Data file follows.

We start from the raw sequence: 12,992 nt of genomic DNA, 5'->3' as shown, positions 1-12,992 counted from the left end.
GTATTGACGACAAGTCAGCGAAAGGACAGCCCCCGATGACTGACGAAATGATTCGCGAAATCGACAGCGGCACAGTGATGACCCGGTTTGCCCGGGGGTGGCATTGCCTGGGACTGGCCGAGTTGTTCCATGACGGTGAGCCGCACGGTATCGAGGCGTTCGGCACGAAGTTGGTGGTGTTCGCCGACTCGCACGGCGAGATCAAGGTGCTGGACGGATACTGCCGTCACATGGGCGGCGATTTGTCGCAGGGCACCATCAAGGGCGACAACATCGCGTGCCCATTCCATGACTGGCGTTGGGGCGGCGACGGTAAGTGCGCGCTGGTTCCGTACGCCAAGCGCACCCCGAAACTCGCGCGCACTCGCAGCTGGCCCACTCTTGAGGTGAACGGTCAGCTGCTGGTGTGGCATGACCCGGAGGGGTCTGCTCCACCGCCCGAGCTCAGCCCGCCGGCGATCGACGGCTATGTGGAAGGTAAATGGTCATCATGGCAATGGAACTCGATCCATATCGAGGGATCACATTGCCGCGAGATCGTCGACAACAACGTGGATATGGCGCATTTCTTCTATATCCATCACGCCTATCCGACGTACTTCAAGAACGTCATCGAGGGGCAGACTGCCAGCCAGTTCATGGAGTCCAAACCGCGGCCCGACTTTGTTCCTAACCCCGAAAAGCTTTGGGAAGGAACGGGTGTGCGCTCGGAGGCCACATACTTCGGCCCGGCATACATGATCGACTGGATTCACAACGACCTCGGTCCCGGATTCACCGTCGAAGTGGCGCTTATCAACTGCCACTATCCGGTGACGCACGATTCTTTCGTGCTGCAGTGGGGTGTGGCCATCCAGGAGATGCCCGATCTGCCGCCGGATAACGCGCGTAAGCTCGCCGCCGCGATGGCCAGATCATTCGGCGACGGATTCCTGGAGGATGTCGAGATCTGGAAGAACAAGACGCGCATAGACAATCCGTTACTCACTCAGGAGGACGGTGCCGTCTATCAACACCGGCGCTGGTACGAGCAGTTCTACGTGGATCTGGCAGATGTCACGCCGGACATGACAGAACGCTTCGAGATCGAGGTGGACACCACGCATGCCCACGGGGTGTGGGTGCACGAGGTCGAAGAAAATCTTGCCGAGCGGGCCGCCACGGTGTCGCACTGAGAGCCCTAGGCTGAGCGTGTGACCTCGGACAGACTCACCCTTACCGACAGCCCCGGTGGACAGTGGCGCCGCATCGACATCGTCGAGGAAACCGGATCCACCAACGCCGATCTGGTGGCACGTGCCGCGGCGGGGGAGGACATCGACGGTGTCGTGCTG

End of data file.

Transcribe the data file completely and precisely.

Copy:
We start from the raw sequence: 12,992 nt of genomic DNA, 5'->3' as shown, positions 1-12,992 counted from the left end.
GTATTGACGACAAGTCAGCGAAAGGACAGCCCCCGATGACTGACGAAATGATTCGCGAAATCGACAGCGGCACAGTGATGACCCGGTTTGCCCGGGGGTGGCATTGCCTGGGACTGGCCGAGTTGTTCCATGACGGTGAGCCGCACGGTATCGAGGCGTTCGGCACGAAGTTGGTGGTGTTCGCCGACTCGCACGGCGAGATCAAGGTGCTGGACGGATACTGCCGTCACATGGGCGGCGATTTGTCGCAGGGCACCATCAAGGGCGACAACATCGCGTGCCCATTCCATGACTGGCGTTGGGGCGGCGACGGTAAGTGCGCGCTGGTTCCGTACGCCAAGCGCACCCCGAAACTCGCGCGCACTCGCAGCTGGCCCACTCTTGAGGTGAACGGTCAGCTGCTGGTGTGGCATGACCCGGAGGGGTCTGCTCCACCGCCCGAGCTCAGCCCGCCGGCGATCGACGGCTATGTGGAAGGTAAATGGTCATCATGGCAATGGAACTCGATCCATATCGAGGGATCACATTGCCGCGAGATCGTCGACAACAACGTGGATATGGCGCATTTCTTCTATATCCATCACGCCTATCCGACGTACTTCAAGAACGTCATCGAGGGGCAGACTGCCAGCCAGTTCATGGAGTCCAAACCGCGGCCCGACTTTGTTCCTAACCCCGAAAAGCTTTGGGAAGGAACGGGTGTGCGCTCGGAGGCCACATACTTCGGCCCGGCATACATGATCGACTGGATTCACAACGACCTCGGTCCCGGATTCACCGTCGAAGTGGCGCTTATCAACTGCCACTATCCGGTGACGCACGATTCTTTCGTGCTGCAGTGGGGTGTGGCCATCCAGGAGATGCCCGATCTGCCGCCGGATAACGCGCGTAAGCTCGCCGCCGCGATGGCCAGATCATTCGGCGACGGATTCCTGGAGGATGTCGAGATCTGGAAGAACAAGACGCGCATAGACAATCCGTTACTCACTCAGGAGGACGGTGCCGTCTATCAACACCGGCGCTGGTACGAGCAGTTCTACGTGGATCTGGCAGATGTCACGCCGGACATGACAGAACGCTTCGAGATCGAGGTGGACACCACGCATGCCCACGGGGTGTGGGTGCACGAGGTCGAAGAAAATCTTGCCGAGCGGGCCGCCACGGTGTCGCACTGAGAGCCCTAGGCTGAGCGTGTGACCTCGGACAGACTCACCCTTACCGACAGCCCCGGTGGACAGTGGCGCCGCATCGACATCGTCGAGGAAACCGGATCCACCAACGCCGATCTGGTGGCACGTGCCGCGGCGGGGGAGGACATCGACGGTGTCGTGCTG